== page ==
It is interesting to see how a world crisis brings out the true character in people!

(Peter) #176

The rest of the community. By wearing a mask, by staying inhere except for required trips outside for food, exercise (by ourselves, nowhere near anyone, etc.). I understand that’s something you either can’t or refuse to grasp, but there it is. Some people, including a lot around my area, have a weird ability to think about the welfare of others.

Yes, it’s an indestructible apartment where nothing ever goes wrong or needs repair. An amazing apartment, indeed.

Ummm, sure. Never mind that you have exacly NO idea where I am, what my situation is, and so on. Once again, you’re just completely making stuff up to suit yourself, as you’ve done constantly. Your grasp on reality is about as strong as your compassion for anyone who isn’t yourself or your husband (which, to be fair, seems to be VERY common in the US - it’s all about MY RIGHTS, and screw everyone else).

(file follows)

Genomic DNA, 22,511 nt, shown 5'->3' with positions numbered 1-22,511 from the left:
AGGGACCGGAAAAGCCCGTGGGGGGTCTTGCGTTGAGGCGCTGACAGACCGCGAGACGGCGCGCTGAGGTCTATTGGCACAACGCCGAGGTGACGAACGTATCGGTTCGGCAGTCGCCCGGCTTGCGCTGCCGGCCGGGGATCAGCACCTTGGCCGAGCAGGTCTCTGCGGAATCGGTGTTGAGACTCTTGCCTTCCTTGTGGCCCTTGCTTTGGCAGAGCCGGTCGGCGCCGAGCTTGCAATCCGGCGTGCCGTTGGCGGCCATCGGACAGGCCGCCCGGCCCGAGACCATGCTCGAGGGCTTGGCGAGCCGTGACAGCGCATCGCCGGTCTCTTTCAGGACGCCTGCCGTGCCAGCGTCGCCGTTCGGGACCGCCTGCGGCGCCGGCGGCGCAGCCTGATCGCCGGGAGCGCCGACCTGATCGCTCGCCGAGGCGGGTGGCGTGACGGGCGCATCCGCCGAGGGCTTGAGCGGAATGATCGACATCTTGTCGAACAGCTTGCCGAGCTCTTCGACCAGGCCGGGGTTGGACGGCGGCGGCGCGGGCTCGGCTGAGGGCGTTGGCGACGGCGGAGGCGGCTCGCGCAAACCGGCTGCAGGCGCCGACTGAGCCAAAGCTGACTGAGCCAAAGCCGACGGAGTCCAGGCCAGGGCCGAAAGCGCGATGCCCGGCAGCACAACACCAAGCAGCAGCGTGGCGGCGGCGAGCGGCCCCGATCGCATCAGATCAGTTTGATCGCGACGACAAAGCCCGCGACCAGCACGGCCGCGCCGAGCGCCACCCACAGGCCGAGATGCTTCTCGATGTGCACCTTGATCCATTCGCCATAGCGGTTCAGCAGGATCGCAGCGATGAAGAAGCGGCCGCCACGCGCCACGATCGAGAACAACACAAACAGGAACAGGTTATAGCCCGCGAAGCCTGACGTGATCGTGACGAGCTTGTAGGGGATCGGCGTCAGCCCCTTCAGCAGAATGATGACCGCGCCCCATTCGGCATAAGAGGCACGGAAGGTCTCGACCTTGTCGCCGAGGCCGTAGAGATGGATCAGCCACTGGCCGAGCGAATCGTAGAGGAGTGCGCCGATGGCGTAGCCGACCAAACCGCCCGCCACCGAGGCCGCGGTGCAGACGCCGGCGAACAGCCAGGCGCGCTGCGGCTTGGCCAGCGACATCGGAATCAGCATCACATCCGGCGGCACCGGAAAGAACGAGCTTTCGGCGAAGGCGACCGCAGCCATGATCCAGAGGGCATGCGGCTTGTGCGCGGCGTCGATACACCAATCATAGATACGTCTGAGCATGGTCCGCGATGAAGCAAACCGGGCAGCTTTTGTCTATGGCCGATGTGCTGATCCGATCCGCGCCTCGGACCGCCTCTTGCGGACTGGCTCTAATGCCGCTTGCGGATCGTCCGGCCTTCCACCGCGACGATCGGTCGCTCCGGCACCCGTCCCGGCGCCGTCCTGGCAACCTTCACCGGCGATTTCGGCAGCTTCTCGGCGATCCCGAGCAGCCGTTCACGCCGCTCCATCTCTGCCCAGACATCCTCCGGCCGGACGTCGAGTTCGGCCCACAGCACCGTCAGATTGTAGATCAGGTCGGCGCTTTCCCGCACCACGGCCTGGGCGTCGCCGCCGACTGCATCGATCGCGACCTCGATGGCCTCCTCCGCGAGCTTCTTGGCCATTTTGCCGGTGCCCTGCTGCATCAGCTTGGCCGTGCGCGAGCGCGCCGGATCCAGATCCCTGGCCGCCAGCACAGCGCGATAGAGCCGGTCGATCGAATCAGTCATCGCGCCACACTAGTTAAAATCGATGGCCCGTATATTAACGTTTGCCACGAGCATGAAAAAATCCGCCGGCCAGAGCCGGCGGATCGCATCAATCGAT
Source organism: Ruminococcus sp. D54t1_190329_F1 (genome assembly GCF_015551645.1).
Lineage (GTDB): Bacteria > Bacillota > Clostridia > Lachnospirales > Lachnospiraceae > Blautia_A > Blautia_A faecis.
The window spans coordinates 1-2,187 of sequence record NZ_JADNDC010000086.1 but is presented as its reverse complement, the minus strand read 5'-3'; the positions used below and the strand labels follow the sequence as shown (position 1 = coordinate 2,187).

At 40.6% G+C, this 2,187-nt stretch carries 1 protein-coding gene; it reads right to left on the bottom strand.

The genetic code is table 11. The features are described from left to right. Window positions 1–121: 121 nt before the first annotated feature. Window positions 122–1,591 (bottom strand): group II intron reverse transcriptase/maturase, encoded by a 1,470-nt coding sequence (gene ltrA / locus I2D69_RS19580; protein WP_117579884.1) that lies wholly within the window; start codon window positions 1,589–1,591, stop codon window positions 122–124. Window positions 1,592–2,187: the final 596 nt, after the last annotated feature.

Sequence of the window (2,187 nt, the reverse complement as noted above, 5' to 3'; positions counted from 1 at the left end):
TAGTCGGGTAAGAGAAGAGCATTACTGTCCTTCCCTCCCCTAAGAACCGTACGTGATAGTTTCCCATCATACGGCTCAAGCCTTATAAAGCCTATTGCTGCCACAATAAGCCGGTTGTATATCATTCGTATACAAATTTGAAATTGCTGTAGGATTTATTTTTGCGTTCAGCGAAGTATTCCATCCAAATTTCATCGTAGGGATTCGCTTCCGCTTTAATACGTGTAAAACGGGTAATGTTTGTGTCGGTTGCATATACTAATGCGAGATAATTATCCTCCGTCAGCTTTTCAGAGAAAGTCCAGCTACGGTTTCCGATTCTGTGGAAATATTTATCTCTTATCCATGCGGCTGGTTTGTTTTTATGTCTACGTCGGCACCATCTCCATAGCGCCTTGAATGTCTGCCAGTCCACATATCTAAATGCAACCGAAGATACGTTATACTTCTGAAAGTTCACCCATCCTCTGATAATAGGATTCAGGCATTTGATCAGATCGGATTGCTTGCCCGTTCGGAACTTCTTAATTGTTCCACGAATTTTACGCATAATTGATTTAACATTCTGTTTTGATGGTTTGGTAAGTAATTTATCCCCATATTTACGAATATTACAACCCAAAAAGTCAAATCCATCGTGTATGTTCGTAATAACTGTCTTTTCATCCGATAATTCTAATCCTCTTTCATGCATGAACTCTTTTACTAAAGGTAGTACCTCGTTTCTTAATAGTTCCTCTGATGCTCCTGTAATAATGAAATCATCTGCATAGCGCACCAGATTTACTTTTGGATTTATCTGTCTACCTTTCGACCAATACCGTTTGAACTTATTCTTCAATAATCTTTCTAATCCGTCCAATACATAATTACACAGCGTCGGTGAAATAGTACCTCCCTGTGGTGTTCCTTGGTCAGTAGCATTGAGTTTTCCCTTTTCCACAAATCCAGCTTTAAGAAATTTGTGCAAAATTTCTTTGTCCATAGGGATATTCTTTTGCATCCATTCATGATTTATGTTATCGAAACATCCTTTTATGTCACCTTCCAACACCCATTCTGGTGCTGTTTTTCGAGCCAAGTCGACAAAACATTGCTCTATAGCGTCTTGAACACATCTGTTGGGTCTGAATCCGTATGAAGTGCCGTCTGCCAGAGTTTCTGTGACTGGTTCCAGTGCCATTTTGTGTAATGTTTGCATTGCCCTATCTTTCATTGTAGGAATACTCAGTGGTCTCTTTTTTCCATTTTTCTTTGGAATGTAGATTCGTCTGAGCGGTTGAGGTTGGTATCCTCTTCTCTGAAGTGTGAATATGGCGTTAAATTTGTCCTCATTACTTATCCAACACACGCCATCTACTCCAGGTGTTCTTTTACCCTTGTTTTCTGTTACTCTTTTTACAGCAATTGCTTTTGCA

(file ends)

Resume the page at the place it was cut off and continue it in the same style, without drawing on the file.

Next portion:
Yes, or just don’t go to utterly non essential events. This is not difficult stuff for people who don’t ONLY think about themselves and what it is they like to do, irrespective of the circumstances. “I’m socializing with idiots so I’ll be one too” is a fairly flimsy defence.

(Peter) #177

Isn’t it just.

(Polly) #180

You think the Spanish have trained their pangolins and bats to use the flushing lavatories?


This may be why the numbers in the US are going to get way higher: obesity.

(Jane) #182

I apologize. Too much wine at dinner last night.

(Doug) #184

Hey - Spanish Flu II - it has a ring to it. :stuck_out_tongue_winking_eye:

True - this is definitely a factor. Even while the raw percentage of total people remains low, the number of people with substantial vulnerability and who have not yet been exposed to the virus remains comparatively high in most U.S. states.